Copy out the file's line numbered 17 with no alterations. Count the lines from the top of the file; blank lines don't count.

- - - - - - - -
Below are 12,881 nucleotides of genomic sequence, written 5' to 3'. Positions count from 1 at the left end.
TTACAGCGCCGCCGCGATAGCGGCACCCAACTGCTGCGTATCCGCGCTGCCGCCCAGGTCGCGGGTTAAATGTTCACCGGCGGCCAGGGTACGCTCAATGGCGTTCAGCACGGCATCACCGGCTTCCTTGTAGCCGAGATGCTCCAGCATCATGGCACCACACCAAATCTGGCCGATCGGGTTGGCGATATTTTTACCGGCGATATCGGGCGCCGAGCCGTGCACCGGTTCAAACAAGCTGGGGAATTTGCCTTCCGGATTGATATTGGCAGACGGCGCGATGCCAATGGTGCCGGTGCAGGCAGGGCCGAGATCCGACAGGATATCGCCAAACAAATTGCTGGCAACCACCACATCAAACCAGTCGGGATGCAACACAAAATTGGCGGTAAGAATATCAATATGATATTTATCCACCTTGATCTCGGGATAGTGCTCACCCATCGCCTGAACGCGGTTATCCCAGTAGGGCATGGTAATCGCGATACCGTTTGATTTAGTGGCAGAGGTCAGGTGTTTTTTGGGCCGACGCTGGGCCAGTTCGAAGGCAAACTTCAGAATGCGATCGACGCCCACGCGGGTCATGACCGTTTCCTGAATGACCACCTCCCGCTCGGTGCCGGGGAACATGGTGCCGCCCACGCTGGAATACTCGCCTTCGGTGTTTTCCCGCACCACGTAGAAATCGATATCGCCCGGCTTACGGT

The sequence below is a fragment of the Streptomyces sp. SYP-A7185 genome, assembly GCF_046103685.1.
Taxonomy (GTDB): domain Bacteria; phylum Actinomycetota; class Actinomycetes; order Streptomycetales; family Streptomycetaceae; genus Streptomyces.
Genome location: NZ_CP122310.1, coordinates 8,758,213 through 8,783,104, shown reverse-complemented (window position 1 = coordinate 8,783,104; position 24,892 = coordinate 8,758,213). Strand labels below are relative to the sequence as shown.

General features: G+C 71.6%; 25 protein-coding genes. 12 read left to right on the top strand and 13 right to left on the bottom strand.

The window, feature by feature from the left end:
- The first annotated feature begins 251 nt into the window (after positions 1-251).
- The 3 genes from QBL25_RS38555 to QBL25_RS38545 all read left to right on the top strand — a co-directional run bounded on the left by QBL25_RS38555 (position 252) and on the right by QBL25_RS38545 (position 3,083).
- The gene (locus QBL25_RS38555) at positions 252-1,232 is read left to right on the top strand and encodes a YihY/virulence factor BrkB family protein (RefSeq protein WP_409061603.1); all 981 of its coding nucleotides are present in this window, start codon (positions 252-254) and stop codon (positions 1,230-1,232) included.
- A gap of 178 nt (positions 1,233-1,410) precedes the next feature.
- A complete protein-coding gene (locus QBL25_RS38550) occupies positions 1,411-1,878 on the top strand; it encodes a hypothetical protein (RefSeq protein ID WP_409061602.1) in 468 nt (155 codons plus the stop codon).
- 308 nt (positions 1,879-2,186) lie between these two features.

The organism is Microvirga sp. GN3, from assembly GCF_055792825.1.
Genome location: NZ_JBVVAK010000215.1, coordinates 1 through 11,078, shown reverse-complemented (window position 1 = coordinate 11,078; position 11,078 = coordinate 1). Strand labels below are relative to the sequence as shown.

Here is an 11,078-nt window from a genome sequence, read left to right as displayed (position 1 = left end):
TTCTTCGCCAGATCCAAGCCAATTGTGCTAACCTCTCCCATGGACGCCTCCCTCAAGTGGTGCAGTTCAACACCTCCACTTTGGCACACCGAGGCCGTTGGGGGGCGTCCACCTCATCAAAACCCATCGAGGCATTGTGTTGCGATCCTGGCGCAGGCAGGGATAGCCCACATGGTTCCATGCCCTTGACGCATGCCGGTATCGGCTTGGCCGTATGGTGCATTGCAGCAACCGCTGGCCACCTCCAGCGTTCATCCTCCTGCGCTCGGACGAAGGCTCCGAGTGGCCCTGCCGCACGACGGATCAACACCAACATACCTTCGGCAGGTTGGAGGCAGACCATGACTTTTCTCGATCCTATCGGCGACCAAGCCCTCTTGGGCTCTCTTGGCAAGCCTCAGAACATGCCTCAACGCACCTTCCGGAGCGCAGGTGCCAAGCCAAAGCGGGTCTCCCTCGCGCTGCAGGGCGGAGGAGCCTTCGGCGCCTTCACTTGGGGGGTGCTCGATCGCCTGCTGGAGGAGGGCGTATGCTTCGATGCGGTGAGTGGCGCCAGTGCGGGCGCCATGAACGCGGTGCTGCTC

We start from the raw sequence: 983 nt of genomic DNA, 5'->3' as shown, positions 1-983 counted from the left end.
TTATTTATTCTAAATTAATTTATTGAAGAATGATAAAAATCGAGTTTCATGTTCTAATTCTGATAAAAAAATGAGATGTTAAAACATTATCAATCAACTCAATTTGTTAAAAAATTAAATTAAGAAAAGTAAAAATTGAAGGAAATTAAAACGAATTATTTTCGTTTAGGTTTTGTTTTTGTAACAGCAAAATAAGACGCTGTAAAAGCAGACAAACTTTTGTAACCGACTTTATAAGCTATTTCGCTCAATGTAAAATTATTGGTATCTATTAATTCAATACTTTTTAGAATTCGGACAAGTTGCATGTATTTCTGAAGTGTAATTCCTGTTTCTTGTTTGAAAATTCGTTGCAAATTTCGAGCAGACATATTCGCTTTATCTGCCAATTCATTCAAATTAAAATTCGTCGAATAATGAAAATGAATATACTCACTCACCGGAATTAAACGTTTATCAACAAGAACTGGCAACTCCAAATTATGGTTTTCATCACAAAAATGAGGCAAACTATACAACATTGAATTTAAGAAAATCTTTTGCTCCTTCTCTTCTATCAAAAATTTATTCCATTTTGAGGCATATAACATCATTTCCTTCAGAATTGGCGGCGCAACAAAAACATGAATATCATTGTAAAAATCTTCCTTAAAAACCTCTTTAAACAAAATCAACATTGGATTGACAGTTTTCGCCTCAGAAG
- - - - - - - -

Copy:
TTCTTCGCCAGATCCAAGCCAATTGTGCTAACCTCTCCCATGGACGCCTCCCTCAAGTGGTGCAGTTCAACACCTCCACTTTGGCACACCGAGGCCGTTGGGGGGCGTCCACCTCATCAAAACCCATCGAGGCATTGTGTTGCGATCCTGGCGCAGGCAGGGATAGCCCACATGGTTCCATGCCCTTGACGCATGCCGGTATCGGCTTGGCCGTATGGTGCATTGCAGCAACCGCTGGCCACCTCCAGCGTTCATCCTCCTGCGCTCGGACGAAGGCTCCGAGTGGCCCTGCCGCACGACGGATCAACACCAACATACCTTCGGCAGGTTGGAGGCAGACCATGACTTTTCTCGATCCTATCGGCGACCAAGCCCTCTTGGGCTCTCTTGGCAAGCCTCAGAACATGCCTCAACGCACCTTCCGGAGCGCAGGTGCCAAGCCAAAGCGGGTCTCCCTCGCGCTGCAGGGCGGAGGAGCCTTCGGCGCCTTCACTTGGGGGGTGCTCGATCGCCTGCTGGAGGAGGGCGTATGCTTCGATGCGGTGAGTGGCGCCAGTGCGGGCGCCATGAACGCGGTGCTGCTC